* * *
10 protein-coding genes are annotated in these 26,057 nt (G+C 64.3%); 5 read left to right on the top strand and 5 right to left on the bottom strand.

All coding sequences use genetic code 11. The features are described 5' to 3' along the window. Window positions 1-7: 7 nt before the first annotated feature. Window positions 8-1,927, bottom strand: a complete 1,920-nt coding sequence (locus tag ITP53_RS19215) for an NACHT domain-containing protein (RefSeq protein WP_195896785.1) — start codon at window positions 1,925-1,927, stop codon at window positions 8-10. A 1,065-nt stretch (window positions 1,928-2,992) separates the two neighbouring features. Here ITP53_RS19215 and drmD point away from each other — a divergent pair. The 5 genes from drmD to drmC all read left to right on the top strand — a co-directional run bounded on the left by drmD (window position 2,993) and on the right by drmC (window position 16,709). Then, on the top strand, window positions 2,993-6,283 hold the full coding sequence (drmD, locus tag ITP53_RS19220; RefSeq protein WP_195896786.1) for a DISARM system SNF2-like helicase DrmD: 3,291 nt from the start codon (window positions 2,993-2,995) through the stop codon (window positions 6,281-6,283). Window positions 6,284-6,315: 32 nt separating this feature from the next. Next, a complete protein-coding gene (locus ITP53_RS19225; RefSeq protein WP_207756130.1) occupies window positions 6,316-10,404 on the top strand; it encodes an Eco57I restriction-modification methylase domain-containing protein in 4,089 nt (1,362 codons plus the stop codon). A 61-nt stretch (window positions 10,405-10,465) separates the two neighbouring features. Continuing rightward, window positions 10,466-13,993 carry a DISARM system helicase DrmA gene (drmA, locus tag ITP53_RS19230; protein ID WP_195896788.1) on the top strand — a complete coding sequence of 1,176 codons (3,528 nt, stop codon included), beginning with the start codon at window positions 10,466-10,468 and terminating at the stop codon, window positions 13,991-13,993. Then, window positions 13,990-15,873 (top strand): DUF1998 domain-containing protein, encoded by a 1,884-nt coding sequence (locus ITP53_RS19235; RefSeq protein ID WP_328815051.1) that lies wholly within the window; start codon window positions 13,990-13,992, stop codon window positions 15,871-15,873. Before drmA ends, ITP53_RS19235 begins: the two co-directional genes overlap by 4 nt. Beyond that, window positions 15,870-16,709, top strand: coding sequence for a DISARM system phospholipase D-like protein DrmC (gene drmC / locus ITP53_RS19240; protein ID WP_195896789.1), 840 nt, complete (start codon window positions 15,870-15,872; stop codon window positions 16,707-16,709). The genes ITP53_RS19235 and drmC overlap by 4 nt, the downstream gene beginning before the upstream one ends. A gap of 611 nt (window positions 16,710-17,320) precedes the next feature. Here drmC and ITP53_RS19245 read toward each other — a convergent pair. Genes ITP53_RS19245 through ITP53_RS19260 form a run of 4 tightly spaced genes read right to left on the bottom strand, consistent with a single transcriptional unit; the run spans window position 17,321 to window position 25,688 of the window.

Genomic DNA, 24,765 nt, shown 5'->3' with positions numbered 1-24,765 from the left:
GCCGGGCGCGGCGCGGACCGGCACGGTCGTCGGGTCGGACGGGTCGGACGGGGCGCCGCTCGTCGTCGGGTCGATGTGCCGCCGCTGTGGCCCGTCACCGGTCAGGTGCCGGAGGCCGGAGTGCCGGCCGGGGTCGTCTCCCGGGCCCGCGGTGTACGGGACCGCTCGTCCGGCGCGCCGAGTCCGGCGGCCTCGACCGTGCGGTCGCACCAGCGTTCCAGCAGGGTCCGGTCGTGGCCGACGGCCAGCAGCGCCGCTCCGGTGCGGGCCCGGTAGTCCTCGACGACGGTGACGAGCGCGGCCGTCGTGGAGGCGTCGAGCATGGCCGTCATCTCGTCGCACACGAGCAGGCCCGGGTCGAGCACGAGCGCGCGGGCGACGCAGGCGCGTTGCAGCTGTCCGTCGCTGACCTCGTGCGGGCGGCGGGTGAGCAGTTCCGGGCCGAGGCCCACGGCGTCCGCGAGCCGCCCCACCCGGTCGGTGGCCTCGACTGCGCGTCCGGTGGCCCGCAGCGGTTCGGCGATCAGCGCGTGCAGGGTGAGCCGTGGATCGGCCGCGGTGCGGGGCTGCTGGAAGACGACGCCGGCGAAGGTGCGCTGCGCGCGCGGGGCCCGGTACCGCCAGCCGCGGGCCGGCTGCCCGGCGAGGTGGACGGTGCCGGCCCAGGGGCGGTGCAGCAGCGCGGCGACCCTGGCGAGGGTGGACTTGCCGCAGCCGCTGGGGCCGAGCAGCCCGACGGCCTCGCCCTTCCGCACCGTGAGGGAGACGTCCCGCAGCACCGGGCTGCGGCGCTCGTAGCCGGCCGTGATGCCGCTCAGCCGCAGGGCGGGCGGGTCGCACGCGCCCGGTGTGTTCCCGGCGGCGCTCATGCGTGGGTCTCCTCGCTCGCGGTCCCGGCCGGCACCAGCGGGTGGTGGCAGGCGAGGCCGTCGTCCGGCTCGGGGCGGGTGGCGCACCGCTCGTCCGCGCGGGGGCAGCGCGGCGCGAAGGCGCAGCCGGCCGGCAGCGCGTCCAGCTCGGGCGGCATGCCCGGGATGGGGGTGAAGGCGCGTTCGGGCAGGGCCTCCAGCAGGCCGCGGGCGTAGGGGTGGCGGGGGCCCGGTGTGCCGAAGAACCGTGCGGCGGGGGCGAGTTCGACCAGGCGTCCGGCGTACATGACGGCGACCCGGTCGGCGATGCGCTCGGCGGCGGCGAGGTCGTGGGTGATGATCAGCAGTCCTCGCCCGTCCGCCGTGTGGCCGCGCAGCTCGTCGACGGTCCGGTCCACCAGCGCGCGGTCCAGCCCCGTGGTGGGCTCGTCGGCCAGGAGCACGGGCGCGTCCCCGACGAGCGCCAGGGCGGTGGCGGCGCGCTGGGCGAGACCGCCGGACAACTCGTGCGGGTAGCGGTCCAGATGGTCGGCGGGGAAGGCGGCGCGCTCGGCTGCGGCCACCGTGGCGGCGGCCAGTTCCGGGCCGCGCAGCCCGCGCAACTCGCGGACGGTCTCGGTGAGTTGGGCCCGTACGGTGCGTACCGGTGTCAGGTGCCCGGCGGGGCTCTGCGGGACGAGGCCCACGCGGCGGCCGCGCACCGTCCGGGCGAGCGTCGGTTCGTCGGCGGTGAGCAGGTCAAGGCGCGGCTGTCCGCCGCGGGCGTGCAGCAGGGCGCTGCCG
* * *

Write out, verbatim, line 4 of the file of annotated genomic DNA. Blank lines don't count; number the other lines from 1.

GCCGGGCGCGGCGCGGACCGGCACGGTCGTCGGGTCGGACGGGTCGGACGGGGCGCCGCTCGTCGTCGGGTCGATGTGCCGCCGCTGTGGCCCGTCACCGGTCAGGTGCCGGAGGCCGGAGTGCCGGCCGGGGTCGTCTCCCGGGCCCGCGGTGTACGGGACCGCTCGTCCGGCGCGCCGAGTCCGGCGGCCTCGACCGTGCGGTCGCACCAGCGTTCCAGCAGGGTCCGGTCGTGGCCGACGGCCAGCAGCGCCGCTCCGGTGCGGGCCCGGTAGTCCTCGACGACGGTGACGAGCGCGGCCGTCGTGGAGGCGTCGAGCATGGCCGTCATCTCGTCGCACACGAGCAGGCCCGGGTCGAGCACGAGCGCGCGGGCGACGCAGGCGCGTTGCAGCTGTCCGTCGCTGACCTCGTGCGGGCGGCGGGTGAGCAGTTCCGGGCCGAGGCCCACGGCGTCCGCGAGCCGCCCCACCCGGTCGGTGGCCTCGACTGCGCGTCCGGTGGCCCGCAGCGGTTCGGCGATCAGCGCGTGCAGGGTGAGCCGTGGATCGGCCGCGGTGCGGGGCTGCTGGAAGACGACGCCGGCGAAGGTGCGCTGCGCGCGCGGGGCCCGGTACCGCCAGCCGCGGGCCGGCTGCCCGGCGAGGTGGACGGTGCCGGCCCAGGGGCGGTGCAGCAGCGCGGCGACCCTGGCGAGGGTGGACTTGCCGCAGCCGCTGGGGCCGAGCAGCCCGACGGCCTCGCCCTTCCGCACCGTGAGGGAGACGTCCCGCAGCACCGGGCTGCGGCGCTCGTAGCCGGCCGTGATGCCGCTCAGCCGCAGGGCGGGCGGGTCGCACGCGCCCGGTGTGTTCCCGGCGGCGCTCATGCGTGGGTCTCCTCGCTCGCGGTCCCGGCCGGCACCAGCGGGTGGTGGCAGGCGAGGCCGTCGTCCGGCTCGGGGCGGGTGGCGCACCGCTCGTCCGCGCGGGGGCAGCGCGGCGCGAAGGCGCAGCCGGCCGGCAGCGCGTCCAGCTCGGGCGGCATGCCCGGGATGGGGGTGAAGGCGCGTTCGGGCAGGGCCTCCAGCAGGCCGCGGGCGTAGGGGTGGCGGGGGCCCGGTGTGCCGAAGAACCGTGCGGCGGGGGCGAGTTCGACCAGGCGTCCGGCGTACATGACGGCGACCCGGTCGGCGATGCGCTCGGCGGCGGCGAGGTCGTGGGTGATGATCAGCAGTCCTCGCCCGTCCGCCGTGTGGCCGCGCAGCTCGTCGACGGTCCGGTCCACCAGCGCGCGGTCCAGCCCCGTGGTGGGCTCGTCGGCCAGGAGCACGGGCGCGTCCCCGACGAGCGCCAGGGCGGTGGCGGCGCGCTGGGCGAGACCGCCGGACAACTCGTGCGGGTAGCGGTCCAGATGGTCGGCGGGGAAGGCGGCGCGCTCGGCTGCGGCCACCGTGGCGGCGGCCAGTTCCGGGCCGCGCAGCCCGCGCAACTCGCGGACGGTCTCGGTGAGTTGGGCCCGTACGGTGCGTACCGGTGTCAGGTGCCCGGCGGGGCTCTGCGGGACGAGGCCCACGCGGCGGCCGCGCACCGTCCGGGCGAGCGTCGGTTCGTCGGCGGTGAGCAGGTCAAGGCGCGGCTGTCCGCCGCGGGCGTGCAGCAGGGCGCTGCCG